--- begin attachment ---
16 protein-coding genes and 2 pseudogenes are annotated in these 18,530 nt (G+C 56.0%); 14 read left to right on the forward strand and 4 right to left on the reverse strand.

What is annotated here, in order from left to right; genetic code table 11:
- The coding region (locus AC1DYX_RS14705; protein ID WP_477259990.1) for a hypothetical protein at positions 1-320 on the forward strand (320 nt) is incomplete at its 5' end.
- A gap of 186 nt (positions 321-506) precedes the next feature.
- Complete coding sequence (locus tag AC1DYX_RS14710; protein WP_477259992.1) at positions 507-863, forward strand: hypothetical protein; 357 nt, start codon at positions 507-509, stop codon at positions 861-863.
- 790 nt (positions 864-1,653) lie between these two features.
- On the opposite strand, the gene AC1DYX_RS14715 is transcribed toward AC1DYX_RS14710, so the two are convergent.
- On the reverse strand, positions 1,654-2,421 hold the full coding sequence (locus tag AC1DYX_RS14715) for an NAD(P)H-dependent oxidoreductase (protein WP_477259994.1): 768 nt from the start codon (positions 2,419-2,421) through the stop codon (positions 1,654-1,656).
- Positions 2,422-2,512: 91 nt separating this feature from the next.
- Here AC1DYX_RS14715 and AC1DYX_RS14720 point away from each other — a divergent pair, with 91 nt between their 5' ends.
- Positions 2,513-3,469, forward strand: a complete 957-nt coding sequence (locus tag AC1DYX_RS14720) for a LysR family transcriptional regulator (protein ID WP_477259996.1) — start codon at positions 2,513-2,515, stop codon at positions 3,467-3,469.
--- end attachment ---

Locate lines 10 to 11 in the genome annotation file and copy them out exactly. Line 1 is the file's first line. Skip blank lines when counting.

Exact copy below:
- Here AC1DYX_RS14715 and AC1DYX_RS14720 point away from each other — a divergent pair, with 91 nt between their 5' ends.
- Positions 2,513-3,469, forward strand: a complete 957-nt coding sequence (locus tag AC1DYX_RS14720) for a LysR family transcriptional regulator (protein ID WP_477259996.1) — start codon at positions 2,513-2,515, stop codon at positions 3,467-3,469.